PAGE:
Definition of Latina in US English:



North American
  • (in North America) a woman or girl of Latin American origin or descent.

    See also Latino
    • ‘Or are you just a typically poorly-educated, insecure Latina who enjoys the thought of being a community leader for her generation?’
    • ‘A blue-blazered, take-charge Latina with a radio and a flashlight opens the door for you, and guides you through the dark entry hallway.’
    • ‘This may be more of a bias, however, for male than female Latinas, who are less likely to be homeless or seek day work by standing on street corners.’
    • ‘The spirited, petite Latina refused to go quietly.’
    • ‘Because the author was Latina, she explained that a way for her culture to state an argument was through story telling, i.e., testimony about ‘what I did and how I did it.’’
    • ‘In all, there were four white, five Latina, and five black girls.’
    • ‘Another friend who's Latina occasionally consults her curandera, and my Catholic aunt still trusts in the cures of shamans.’
    • ‘Apparently audiences couldn't get enough of the 7-year-old bilingual Latina who lives inside a computer.’
    • ‘The three students I cited here - one white, one black, one Latina - all suffered from the unnamed racial divide.’
    • ‘Her expectations made me feel that I could do it, that being Latina did not mean that I was less, or that being Latina was a reason to do less.’
    • ‘Jenny, a 22-year-old Latina, was asked if she ever thought about leaving her abusive partner.’
    • ‘Cynthia, the teacher and third author of this article, is Latina, originally from a working-class West Texas community.’
    • ‘However, she's quick to add, ‘Being Latina actually made me want to keep working harder, to prove my talent.’’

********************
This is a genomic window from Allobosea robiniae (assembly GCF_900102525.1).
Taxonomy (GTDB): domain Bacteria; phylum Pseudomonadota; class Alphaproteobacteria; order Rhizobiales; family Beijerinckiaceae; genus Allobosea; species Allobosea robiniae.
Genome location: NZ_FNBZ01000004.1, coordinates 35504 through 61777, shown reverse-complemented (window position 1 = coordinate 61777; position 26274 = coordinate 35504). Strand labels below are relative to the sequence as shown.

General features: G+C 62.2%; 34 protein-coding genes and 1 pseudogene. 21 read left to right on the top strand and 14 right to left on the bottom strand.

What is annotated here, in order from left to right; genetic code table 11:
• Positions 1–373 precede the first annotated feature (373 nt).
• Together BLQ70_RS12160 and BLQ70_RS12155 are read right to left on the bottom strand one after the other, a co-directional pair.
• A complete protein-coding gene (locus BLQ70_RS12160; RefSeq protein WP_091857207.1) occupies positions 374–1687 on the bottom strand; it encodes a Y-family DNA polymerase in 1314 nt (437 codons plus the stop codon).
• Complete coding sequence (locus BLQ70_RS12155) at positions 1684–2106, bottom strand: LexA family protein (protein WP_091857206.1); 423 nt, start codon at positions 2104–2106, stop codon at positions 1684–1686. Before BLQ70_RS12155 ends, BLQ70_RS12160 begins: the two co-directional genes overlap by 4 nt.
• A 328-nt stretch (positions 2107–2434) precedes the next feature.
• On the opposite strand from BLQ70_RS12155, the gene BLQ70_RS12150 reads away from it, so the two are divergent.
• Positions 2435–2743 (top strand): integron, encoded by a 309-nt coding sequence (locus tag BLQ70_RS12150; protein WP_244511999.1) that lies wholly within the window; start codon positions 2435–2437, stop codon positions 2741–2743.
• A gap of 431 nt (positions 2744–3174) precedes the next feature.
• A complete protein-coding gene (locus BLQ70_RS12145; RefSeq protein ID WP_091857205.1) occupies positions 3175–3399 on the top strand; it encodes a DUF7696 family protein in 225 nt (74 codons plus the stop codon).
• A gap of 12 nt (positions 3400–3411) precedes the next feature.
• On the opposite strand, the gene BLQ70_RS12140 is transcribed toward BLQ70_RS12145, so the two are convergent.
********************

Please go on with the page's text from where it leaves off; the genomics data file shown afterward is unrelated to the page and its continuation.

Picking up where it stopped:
• ‘I ask Anita, a short, middle-aged Latina who wears a thick American-flag bandanna across her forehead.’


  • Relating to Latinas.

    • ‘Afterward I thought about it, and I thought, ‘Well, gee, I've been thinking all this time that she was Latina.’’
    • ‘In showcasing these poets, the book serves a vital purpose, but one still has to question the value and purpose of a canonization project for Latina/o literature.’
    • ‘The issue of an accurate census count of Latinas/os in the Chicago metro area would become a cause which some Latina/o leaders in the city took up in the mid-seventies.’
    • ‘Originals of all races - black, white, and Latina - all talked about their fathers being their primary motivators…’
    • ‘To counter the effects of structural bias and cultural traits on Latina reproductive health, the presence of women health activists needs to be apparent to the community.’
    • ‘It possesses no single linguistic Other, as in Latina/o writing, on which to hinge a counter-tradition of stylistics.’
    • ‘Homicide is also the second leading cause of death among Latina females aged 15-24 in California.’
    • ‘On the other hand, in the statement ‘It's not like I was born in Ecuador,’ she reveals her own lack of awareness regarding the very nature of U.S. Latina/o identity.’
    • ‘But, frankly, I think it's messed up that the maid ‘just happens’ to be Latina because, hey, guess what, Latinas are capable of being more than some yuppie's housekeeper!’
    • ‘For me, Latina tells you more about my heritage and culture.’
    • ‘The data on Latina reproductive behavior examined here cannot possibly refute the deeply held beliefs upon which such cataclysmic stories are based.’
    • ‘Finally, traditional gender roles that stigmatize female sexuality and Latina women's reluctance to discuss sexual practices with male partners are emphasized in the literature.’
    • ‘Anzuldã and Castillo show how female and Latina identities intersect.’
    • ‘The class consisted of fifteen first-grade and five second-grade native Spanish-speaking Latina/o children.’
    • ‘And so I think that today it's in to be Latino, to be Latina.’
    • ‘In the presentation of powerful and passionate Latinas, there is a need for developing female protagonists who meet the representational needs of women viewers.’
    • ‘That it's so out of the realm of possibility that somebody like me can be all Latina.’
    • ‘What I couldn't figure out was exactly what accent she was trying to pull off - Latina?’
    • ‘Black, Latina and American Indian females were charged 25 cents for cookies that cost males of minority descent 50 cents.’
    • ‘Like other Puerto Rican and Latina/o writers, she uses racial models to describe cultural multiplicity.’


See Hispanic


Latin American Spanish, feminine of Latino (see Latino).